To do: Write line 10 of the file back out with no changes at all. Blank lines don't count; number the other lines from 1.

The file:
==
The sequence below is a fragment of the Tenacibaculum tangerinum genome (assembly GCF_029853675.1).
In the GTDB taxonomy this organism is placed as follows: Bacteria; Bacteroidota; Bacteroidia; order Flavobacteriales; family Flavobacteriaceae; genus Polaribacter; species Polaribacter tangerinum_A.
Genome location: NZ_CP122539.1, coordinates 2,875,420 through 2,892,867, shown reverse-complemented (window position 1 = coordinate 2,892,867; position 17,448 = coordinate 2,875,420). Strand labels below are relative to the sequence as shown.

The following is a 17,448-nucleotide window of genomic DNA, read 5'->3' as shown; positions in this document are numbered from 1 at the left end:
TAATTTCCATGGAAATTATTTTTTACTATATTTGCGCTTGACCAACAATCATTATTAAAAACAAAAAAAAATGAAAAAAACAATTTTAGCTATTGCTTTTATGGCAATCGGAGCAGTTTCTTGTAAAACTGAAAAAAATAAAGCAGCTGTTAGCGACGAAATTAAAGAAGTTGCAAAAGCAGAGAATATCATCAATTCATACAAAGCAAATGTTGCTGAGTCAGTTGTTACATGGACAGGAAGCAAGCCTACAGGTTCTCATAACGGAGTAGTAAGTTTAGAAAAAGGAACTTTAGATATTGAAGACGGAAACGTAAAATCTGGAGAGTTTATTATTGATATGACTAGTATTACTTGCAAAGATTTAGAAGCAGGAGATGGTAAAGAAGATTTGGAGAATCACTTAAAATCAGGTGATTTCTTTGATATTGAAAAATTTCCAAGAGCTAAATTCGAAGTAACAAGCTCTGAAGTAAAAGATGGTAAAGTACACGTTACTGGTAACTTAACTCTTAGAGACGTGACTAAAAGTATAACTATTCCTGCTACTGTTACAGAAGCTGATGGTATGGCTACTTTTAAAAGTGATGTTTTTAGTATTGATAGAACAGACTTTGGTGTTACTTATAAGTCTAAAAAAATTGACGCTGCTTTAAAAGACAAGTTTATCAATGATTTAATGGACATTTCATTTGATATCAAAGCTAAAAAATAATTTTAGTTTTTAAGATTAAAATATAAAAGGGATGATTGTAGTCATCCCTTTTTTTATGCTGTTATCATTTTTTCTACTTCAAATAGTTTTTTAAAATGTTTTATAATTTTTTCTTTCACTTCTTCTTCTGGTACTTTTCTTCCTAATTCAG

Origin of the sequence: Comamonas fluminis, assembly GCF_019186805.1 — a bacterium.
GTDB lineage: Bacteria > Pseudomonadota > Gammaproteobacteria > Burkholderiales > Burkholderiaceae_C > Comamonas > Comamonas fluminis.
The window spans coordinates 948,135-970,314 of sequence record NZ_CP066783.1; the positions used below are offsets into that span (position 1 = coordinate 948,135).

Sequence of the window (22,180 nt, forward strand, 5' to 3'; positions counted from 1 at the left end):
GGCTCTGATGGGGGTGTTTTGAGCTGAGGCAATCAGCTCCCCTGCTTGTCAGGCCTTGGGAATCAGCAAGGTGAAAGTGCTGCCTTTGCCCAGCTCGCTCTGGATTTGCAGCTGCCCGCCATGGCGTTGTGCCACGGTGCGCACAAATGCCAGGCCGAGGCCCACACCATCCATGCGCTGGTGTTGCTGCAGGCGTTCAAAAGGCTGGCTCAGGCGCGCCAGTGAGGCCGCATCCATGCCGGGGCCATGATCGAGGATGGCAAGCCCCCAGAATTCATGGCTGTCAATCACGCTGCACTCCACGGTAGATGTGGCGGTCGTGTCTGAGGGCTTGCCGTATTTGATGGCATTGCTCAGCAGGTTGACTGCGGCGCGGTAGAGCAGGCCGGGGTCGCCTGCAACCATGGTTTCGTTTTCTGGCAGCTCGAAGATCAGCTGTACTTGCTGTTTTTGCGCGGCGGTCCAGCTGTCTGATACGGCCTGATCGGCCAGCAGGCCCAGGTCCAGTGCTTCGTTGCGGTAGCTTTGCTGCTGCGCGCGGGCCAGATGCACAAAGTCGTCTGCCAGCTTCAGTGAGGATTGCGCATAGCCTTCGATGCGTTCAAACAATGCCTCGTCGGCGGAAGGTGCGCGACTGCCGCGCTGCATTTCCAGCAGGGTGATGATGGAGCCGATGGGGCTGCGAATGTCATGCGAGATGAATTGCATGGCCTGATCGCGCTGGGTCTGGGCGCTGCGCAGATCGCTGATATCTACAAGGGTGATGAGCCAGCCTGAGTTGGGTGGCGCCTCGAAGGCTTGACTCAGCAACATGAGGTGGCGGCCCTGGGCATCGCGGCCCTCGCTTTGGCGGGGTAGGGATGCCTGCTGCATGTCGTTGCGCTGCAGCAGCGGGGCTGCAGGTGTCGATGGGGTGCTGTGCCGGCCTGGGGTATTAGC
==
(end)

GGCTCTGATGGGGGTGTTTTGAGCTGAGGCAATCAGCTCCCCTGCTTGTCAGGCCTTGGGAATCAGCAAGGTGAAAGTGCTGCCTTTGCCCAGCTCGCTCTGGATTTGCAGCTGCCCGCCATGGCGTTGTGCCACGGTGCGCACAAATGCCAGGCCGAGGCCCACACCATCCATGCGCTGGTGTTGCTGCAGGCGTTCAAAAGGCTGGCTCAGGCGCGCCAGTGAGGCCGCATCCATGCCGGGGCCATGATCGAGGATGGCAAGCCCCCAGAATTCATGGCTGTCAATCACGCTGCACTCCACGGTAGATGTGGCGGTCGTGTCTGAGGGCTTGCCGTATTTGATGGCATTGCTCAGCAGGTTGACTGCGGCGCGGTAGAGCAGGCCGGGGTCGCCTGCAACCATGGTTTCGTTTTCTGGCAGCTCGAAGATCAGCTGTACTTGCTGTTTTTGCGCGGCGGTCCAGCTGTCTGATACGGCCTGATCGGCCAGCAGGCCCAGGTCCAGTGCTTCGTTGCGGTAGCTTTGCTGCTGCGCGCGGGCCAGATGCACAAAGTCGTCTGCCAGCTTCAGTGAGGATTGCGCATAGCCTTCGATGCGTTCAAACAATGCCTCGTCGGCGGAAGGTGCGCGACTGCCGCGCTGCATTTCCAGCAGGGTGATGATGGAGCCGATGGGGCTGCGAATGTCATGCGAGATGAATTGCATGGCCTGATCGCGCTGGGTCTGGGCGCTGCGCAGATCGCTGATATCTACAAGGGTGATGAGCCAGCCTGAGTTGGGTGGCGCCTCGAAGGCTTGACTCAGCAACATGAGGTGGCGGCCCTGGGCATCGCGGCCCTCGCTTTGGCGGGGTAGGGATGCCTGCTGCATGTCGTTGCGCTGCAGCAGCGGGGCTGCAGGTGTCGATGGGGTGCTGTGCCGGCCTGGGGTATTAGC